“[A] body corporate and politic”: Politics, Law, and Denominational Competition in the Early National Chesapeake, 1776-1826
Sponsor (advisor): Jonathan Sassi
My dissertation examines the process of disestablishment in Virginia and Maryland from the beginning of independence (1776) through the enactment of Jewish emancipation in Maryland (1826). Scholarship on religion and the state during the early republic tends to stress the increasing democratization, popularization, and evangelicalization of the religious marketplace. My dissertation, by focusing on the local experience of denominational formation and competition in specific communities, seeks to push this scholarship in a new direction by highlighting the ways in which the state remained the primary force in the religious marketplace – through incorporation laws, tests oaths, moral legislation, a general tax assessment to support Christian churches, and other actions. Politics was a battlefield upon which differing denominations fought for souls by using the law to shape and reshape the religious marketplace in their favor and at their competitors’ expense.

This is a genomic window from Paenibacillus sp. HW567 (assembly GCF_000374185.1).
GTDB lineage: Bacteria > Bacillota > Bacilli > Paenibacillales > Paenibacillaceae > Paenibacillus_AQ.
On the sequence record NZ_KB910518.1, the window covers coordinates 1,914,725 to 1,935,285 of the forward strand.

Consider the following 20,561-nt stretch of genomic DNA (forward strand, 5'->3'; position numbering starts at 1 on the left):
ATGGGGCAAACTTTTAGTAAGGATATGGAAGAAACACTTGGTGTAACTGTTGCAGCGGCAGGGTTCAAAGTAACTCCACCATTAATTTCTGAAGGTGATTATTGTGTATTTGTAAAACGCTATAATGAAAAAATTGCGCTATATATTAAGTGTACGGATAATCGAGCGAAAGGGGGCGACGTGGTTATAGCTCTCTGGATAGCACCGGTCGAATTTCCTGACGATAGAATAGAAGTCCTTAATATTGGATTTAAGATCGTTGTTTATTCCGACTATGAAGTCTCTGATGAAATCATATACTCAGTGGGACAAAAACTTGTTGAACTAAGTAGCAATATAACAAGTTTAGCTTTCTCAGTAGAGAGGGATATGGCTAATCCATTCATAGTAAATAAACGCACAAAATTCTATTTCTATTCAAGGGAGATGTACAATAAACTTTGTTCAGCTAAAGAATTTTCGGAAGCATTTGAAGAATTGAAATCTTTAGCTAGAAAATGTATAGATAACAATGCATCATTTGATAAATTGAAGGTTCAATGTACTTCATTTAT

The primary source core of my dissertation is a comparative study of six communities on both sides of the Potomac River. The political, economic, and cultural similarities between early national Virginia and Maryland allows, relatively speaking, apples to be compared to apples. This is the great benefit of comparing the Chesapeake states rather than say comparing Virginia to New York or, even, Maryland to South Carolina. Through this comparative study I seek to highlight the continuing role of the political economy of religion (the legal rules and regulations) in choosing who “wins” and “loses” in the religious marketplace as both states gradually dismantled their colonial establishments.
My dissertation, fundamentally, is meant as the beginning of a new interpretation of disestablishment, denominational competition, and church-state relations in the new United States.